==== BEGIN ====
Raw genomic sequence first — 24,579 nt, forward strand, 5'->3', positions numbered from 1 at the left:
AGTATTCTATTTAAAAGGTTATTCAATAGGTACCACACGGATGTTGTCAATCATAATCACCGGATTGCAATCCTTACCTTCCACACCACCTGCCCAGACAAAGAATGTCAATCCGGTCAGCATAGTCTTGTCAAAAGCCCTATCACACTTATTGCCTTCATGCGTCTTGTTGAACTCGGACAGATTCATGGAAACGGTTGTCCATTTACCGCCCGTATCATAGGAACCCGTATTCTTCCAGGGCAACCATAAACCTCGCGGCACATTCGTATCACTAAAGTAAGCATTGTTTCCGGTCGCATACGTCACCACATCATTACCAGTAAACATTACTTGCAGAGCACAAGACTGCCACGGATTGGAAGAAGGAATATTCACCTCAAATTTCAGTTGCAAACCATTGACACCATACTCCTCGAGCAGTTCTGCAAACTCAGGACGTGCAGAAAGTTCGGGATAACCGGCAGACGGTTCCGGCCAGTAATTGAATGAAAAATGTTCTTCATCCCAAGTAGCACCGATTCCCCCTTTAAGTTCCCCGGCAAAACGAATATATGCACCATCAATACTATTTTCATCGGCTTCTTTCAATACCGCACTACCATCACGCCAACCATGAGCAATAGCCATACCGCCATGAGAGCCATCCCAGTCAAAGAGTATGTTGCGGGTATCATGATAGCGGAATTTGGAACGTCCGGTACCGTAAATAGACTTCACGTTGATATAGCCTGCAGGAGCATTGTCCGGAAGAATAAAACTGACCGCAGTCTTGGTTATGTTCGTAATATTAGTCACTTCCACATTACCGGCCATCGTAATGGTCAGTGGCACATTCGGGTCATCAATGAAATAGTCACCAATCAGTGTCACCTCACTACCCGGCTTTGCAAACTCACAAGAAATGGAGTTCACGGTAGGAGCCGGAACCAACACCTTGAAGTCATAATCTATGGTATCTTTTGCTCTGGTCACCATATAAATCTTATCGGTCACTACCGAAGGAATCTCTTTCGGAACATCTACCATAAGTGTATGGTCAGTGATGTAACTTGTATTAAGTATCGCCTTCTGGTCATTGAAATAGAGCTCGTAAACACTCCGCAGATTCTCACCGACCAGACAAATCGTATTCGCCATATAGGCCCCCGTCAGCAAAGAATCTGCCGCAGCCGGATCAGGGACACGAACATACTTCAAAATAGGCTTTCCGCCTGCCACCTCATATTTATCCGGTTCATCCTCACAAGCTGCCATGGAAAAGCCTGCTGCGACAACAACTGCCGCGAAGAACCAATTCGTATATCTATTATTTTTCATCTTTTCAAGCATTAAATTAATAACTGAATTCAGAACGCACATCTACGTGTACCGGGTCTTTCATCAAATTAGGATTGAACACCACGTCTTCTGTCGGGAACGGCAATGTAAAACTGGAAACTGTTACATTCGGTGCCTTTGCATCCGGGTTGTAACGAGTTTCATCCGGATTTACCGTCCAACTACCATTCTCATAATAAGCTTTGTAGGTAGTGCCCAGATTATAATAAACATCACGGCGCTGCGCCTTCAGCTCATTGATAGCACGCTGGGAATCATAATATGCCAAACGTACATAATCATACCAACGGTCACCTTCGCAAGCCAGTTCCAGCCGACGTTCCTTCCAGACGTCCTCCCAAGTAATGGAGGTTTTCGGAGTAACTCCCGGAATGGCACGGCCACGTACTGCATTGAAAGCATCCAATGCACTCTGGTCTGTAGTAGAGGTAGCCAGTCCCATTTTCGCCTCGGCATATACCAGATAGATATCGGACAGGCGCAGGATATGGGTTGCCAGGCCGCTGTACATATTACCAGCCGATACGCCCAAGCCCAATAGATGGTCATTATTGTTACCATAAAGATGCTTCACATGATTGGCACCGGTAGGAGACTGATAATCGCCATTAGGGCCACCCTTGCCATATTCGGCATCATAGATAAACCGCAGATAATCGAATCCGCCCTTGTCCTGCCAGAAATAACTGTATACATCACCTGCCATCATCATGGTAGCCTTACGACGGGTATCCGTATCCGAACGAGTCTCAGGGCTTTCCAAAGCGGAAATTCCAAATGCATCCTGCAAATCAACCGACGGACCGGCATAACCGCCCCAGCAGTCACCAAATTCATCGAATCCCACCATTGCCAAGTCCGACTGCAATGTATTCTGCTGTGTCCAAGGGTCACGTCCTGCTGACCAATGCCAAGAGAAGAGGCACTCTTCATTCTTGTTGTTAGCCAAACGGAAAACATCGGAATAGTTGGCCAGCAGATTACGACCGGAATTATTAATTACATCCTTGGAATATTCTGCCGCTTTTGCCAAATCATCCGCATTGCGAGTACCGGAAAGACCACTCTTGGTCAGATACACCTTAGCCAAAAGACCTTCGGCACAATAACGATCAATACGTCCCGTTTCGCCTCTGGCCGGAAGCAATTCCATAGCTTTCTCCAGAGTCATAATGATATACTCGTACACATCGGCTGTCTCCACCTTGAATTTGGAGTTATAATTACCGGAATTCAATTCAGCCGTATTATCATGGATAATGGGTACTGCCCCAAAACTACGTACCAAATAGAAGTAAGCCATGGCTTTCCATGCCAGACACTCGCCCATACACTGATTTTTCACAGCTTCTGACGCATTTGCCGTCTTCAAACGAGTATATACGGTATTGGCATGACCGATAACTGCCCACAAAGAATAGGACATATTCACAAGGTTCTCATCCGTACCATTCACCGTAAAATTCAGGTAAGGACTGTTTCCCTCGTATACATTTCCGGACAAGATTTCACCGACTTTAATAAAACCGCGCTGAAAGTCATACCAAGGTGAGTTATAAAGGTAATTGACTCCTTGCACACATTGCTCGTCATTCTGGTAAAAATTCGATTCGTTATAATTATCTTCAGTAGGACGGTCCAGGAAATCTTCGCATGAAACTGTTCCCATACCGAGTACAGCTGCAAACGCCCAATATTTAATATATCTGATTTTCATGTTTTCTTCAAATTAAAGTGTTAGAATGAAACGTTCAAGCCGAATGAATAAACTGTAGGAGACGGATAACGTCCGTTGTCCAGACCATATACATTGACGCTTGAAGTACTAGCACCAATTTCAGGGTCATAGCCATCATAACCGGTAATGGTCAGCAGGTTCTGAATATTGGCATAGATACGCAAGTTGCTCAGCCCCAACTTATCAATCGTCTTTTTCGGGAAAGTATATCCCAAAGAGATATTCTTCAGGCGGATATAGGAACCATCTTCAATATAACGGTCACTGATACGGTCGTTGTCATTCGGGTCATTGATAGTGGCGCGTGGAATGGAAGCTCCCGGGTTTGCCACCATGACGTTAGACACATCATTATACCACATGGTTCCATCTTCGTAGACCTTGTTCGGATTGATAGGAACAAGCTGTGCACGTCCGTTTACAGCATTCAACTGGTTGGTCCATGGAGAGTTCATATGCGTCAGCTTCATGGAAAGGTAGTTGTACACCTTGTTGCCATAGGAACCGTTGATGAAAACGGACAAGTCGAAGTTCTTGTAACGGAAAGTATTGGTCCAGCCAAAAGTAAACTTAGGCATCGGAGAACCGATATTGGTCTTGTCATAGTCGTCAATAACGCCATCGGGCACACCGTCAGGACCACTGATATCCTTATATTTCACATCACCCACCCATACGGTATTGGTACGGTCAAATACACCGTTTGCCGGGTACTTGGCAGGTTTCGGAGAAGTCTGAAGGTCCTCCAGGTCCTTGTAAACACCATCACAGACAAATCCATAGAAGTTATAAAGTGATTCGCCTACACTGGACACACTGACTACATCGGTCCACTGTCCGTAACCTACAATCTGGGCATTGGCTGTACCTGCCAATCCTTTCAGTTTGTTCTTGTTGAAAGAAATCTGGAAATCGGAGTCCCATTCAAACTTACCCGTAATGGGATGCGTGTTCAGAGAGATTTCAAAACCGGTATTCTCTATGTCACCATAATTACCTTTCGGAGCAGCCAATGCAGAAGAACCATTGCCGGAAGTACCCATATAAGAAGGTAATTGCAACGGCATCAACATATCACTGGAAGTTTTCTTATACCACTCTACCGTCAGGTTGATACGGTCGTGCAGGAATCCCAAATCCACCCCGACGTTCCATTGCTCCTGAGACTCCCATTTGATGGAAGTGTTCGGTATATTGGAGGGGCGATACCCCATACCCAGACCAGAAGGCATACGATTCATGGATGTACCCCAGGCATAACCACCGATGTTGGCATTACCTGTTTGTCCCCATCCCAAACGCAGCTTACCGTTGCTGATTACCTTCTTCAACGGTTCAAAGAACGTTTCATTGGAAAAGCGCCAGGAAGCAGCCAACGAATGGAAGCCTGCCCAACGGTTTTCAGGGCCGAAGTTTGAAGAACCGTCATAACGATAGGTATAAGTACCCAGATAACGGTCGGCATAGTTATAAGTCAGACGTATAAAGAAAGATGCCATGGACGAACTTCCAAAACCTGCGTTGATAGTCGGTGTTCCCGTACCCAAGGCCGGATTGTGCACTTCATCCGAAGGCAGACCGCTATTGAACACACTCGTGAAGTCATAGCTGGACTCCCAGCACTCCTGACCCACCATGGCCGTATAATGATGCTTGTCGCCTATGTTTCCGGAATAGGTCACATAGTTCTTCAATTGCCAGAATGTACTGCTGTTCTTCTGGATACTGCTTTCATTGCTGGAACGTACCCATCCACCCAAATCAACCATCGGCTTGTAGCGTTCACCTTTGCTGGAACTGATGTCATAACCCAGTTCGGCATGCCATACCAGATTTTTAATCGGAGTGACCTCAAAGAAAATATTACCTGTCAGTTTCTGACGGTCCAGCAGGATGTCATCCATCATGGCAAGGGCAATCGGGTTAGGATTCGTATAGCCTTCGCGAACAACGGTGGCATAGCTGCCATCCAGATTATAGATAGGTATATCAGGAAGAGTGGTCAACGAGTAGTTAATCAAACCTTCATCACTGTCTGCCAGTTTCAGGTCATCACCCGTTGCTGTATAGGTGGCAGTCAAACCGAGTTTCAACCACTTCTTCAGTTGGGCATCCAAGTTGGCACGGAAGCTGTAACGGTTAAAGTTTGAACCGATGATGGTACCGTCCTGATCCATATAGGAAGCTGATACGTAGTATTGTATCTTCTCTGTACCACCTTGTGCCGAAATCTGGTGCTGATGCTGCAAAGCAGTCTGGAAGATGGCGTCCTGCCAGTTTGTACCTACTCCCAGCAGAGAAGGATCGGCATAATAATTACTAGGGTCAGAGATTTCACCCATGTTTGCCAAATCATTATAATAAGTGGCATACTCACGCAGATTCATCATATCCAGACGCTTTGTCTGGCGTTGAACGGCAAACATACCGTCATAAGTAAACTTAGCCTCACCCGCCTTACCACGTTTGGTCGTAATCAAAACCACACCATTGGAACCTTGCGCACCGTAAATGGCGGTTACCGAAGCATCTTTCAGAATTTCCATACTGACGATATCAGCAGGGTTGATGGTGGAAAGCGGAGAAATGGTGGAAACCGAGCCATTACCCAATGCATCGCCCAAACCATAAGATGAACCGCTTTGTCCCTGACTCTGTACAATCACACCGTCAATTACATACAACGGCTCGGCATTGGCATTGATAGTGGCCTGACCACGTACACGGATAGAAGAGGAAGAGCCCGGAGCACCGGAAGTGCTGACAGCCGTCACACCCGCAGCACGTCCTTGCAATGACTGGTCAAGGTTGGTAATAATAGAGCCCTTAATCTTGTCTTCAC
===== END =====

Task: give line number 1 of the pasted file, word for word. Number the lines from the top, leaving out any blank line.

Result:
Raw genomic sequence first — 24,579 nt, forward strand, 5'->3', positions numbered from 1 at the left: